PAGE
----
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Downtown Indian restaurant struggles against the odds to keep doors open during the pandemic

Downtown Indian restaurant struggles against the odds to keep doors open during the pandemic


Many restaurants are struggling during the coronavirus pandemic.

A few are actually doing well – including pizza delivery – but most have been hurt to varying degrees. More than a few have shut their doors for good.

And then there are those that are hanging on for dear life, their business a mere shadow of what it used to be. You expect them to close any day, and yet they don't.

One of those is Mystic Ginger, right in the heart of downtown at 285. W. Fourth St.

Hasan Furuque and partner Abdullah Alkafi, longtime friends and IT consultants, opened the business in the summer of 2018.

Furuque, a native of Bangladesh, had lived in Winston-Salem more than 10 years. He had never run a restaurant before, but Alkafi, his silent partner based in New York, had.

When the pandemic struck in March 2020, Mystic Ginger was less than two years old. Furuque ended up accepting a job in New York. Because of the pandemic, he visits Winston-Salem only every few months.

As a result, his friend Naznin Nasrin, also a native of Bangladesh, took over running the day-to-day business and became a partner.

Like Furuque, she had never run a restaurant. But she had been helping him at Mystic Ginger since the beginning. And she has a love of food she inherited from her mother and grandmothers. “Indian people, I think they are born chefs,” she said. “Both my grandmothers were wonderful cooks.”

Restaurants that have been surviving during the pandemic have done so for a variety of reasons. Takeout-friendly restaurants have been kept reasonably busy. The same that goes for those that offer delivery or have a drive-thru window. Spacious outdoor dining has helped many restaurants.

Others that have been able to keep paying bills are those long-established restaurants that have an extremely loyal clientele.

Mystic Ginger has none of those things. And it shows.

“Yesterday, we had two people. Today we had zero,” Nasrin said one day last week. “Nobody wants to come and sit in the dining room.”

Mystic Ginger has received generally positive online reviews of its food. But it has received some low ratings for its service.

People have complained of inattentive staff and long waits to get food.

Some of these are old complaints – but on the Internet, restaurant complaints are eternal.

Nasrin acknowledges that the restaurant is not perfect. Late this summer, she found out that the staff members weren't answering the phone at lunchtime. She realized that only when she discovered a mountain of messages on the restaurant’s voicemail – dozens of lost orders but, more important, dozens of customers who probably would never return.

“I think we lost a lot of people because no one was answering the phone,” Nasrin said.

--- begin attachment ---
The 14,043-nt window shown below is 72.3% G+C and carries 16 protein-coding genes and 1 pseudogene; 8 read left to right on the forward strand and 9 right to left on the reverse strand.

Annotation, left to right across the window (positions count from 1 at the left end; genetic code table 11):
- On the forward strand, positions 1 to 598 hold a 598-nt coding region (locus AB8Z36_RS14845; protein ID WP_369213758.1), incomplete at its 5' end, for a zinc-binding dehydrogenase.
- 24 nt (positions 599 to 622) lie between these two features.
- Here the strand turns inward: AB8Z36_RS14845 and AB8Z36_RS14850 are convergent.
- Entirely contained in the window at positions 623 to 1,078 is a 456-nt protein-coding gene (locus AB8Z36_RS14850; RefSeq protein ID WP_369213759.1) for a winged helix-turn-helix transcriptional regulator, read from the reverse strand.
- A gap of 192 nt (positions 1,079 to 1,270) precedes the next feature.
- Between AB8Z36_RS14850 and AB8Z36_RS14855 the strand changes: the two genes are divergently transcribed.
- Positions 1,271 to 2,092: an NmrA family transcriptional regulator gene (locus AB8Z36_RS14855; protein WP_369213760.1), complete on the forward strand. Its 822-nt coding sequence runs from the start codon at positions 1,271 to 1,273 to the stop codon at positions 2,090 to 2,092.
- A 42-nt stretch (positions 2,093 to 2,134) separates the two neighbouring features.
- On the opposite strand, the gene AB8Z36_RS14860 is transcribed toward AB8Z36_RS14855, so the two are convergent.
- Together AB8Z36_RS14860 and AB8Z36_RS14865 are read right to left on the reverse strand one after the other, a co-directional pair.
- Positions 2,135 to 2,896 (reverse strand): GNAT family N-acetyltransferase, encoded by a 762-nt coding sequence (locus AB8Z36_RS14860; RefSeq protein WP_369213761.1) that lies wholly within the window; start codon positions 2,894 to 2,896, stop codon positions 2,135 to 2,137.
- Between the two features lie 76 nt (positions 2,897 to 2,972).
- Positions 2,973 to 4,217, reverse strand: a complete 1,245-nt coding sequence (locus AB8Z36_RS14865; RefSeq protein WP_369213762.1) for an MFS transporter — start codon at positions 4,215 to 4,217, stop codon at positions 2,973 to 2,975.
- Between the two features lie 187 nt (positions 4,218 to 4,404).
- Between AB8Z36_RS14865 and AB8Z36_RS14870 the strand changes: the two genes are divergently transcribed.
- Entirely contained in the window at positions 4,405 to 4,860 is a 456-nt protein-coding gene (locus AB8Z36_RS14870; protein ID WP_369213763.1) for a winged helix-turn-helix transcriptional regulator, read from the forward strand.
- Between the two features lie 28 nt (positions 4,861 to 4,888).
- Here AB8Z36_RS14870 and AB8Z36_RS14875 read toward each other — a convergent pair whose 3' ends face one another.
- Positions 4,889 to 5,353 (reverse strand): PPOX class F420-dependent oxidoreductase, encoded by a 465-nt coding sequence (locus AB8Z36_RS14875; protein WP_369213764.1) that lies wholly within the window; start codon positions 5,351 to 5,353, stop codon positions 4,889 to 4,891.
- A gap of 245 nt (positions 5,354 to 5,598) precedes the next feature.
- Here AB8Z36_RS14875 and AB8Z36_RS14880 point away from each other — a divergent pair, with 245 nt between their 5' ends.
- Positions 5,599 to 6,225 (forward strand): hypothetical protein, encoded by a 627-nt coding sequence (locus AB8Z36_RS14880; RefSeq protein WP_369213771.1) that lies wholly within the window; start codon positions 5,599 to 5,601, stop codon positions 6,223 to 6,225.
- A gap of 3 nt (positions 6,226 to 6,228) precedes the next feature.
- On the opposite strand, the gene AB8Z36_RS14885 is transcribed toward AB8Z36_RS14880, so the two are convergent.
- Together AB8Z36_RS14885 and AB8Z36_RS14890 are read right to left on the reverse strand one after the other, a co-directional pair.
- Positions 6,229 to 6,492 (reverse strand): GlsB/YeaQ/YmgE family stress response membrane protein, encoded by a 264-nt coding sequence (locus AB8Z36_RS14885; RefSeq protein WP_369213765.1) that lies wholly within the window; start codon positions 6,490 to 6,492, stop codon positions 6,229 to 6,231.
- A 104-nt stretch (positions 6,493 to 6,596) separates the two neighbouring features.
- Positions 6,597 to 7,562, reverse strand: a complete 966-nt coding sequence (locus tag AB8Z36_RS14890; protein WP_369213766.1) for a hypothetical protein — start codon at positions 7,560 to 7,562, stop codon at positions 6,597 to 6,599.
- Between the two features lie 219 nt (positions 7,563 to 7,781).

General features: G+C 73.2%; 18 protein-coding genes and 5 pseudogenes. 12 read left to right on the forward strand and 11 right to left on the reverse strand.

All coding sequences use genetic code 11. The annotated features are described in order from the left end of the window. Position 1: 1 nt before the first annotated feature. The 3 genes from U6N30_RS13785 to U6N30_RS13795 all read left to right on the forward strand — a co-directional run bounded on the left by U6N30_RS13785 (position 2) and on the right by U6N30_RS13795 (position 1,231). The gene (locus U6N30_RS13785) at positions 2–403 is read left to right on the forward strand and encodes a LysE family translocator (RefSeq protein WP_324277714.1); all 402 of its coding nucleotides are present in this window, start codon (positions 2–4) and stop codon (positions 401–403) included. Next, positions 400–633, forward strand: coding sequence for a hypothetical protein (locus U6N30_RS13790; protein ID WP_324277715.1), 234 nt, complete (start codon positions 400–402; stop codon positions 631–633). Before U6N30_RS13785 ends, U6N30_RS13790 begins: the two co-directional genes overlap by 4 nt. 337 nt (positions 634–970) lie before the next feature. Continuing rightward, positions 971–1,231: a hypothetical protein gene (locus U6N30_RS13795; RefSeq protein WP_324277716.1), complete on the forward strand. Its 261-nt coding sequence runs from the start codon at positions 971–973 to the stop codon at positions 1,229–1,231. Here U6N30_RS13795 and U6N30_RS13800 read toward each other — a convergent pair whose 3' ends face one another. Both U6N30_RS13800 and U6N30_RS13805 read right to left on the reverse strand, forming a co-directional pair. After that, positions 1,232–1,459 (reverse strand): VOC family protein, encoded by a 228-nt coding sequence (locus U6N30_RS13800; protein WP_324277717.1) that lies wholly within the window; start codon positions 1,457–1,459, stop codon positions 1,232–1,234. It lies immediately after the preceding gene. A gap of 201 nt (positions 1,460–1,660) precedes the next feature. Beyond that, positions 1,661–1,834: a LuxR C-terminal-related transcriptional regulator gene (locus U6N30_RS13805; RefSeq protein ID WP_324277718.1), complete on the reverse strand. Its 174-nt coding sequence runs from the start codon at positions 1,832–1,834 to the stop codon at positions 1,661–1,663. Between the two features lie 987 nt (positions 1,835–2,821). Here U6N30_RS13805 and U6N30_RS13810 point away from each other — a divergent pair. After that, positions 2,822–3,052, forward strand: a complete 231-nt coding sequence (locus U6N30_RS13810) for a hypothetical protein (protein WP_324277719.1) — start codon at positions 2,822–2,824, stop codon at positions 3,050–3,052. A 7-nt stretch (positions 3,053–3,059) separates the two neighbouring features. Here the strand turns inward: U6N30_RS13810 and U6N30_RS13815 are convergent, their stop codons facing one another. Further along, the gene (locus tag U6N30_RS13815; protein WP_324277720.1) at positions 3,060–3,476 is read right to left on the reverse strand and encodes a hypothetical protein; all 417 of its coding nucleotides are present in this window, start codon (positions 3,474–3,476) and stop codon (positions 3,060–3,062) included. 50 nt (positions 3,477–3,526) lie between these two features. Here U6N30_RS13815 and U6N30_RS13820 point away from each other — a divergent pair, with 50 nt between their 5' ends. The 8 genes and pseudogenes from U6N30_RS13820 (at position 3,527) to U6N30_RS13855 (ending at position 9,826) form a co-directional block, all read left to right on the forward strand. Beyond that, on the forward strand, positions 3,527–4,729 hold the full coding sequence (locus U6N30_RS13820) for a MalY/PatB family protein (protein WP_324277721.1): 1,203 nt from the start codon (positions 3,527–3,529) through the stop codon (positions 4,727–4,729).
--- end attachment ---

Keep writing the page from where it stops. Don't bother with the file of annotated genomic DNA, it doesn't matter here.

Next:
Like most downtown businesses, Mystic Ginger doesn’t have a dedicated parking lot. It lost lunch business when downtown workers started working at home.

Nasrin hears a lot about people who don’t want to come downtown. She said she did see a noticeable increase in business the weekends this summer when the Downtown Winston-Salem Partnership organized The Streatery, in which streets were closed and restaurants could set up extra tables in the street.

But that ended with cold weather. She can squeeze a few tables onto the sidewalk in front of her restaurant, but that doesn’t work when it’s cold or rainy. There’s really no way for her to enclose or heat the space the way some restaurants have done.

Before the pandemic, she said, business was good. The restaurant wasn’t particularly profitable because of debts that needed to be paid off, she said, but it was doing well. “Dinner was super busy. It was good,” Nasrin said.

Now she is surviving on takeout business on the weekends, and hoping for more government aid – or, preferably, customers.

“Seriously, some days we have one table. Or zero tables. No one wants to come sit inside,” he said. “We are surviving on online orders and phone calls, but that’s mostly Friday and Saturday.”

She said she is trying everything she can think of. She took out some inexpensive ads on Facebook. She reworked the menu. She cut down staff to three people, plus herself and occasionally her two sons and one son’s girlfriend.

She gives out her personal cell number in case anyone wants to place an order during off times. “We’re closed Monday now, but I tell people, ‘Call me and I’ll come in and cook for you.’”

Similarly, she tells customers that if they don’t see it on the menu, just tell her, and she’ll make anything she knows how to cook by request.

She worries that her storefront looks dark and unoccupied to passers-by, so she’s thinking of adding more lights – maybe even flashing ones to catch people’s attention.

She got one PPP loan last year but will have to pay it back. She and Furuque are hoping to get a small-business grant and a second PPP forgivable loan this year.

She’s running out of options. “I don’t know what else to do. I think people just want something cheaper, faster,” she said.

But still she doesn’t close. Aside from four days this summer when the weight of her situation began to overwhelm her, Nasrin keeps coming to work, opening the doors and cooking food.

“I thought so many times of shutting down, especially the last few months,” she said. “My brain has been storming, trying to make a decision.

"But I’m a positive person. Instead of crying on my pillow at home, I come in here. Maybe one or two people will come eat. And that will give me hope.”



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